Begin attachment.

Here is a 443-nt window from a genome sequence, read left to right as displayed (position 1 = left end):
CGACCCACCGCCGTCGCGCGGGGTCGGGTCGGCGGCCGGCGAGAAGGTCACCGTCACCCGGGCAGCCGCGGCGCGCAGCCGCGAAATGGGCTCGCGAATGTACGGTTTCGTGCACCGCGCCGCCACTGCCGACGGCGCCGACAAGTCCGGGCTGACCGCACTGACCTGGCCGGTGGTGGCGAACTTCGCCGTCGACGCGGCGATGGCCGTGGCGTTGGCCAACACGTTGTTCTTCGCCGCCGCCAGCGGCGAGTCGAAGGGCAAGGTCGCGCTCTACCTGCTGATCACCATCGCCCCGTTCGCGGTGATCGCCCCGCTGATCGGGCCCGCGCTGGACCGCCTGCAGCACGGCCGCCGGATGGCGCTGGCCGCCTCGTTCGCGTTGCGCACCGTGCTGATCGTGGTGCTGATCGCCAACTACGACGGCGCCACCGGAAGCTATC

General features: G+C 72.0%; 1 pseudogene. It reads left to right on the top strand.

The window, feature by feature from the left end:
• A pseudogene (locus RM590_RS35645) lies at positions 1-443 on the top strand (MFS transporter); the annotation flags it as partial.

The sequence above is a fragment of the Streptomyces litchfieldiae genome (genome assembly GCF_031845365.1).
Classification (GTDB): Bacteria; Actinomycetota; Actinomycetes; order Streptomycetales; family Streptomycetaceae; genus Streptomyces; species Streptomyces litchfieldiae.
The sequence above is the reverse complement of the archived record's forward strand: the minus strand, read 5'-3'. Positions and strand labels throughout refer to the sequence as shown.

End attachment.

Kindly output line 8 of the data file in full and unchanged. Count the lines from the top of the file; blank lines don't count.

The sequence above is the reverse complement of the archived record's forward strand: the minus strand, read 5'-3'. Positions and strand labels throughout refer to the sequence as shown.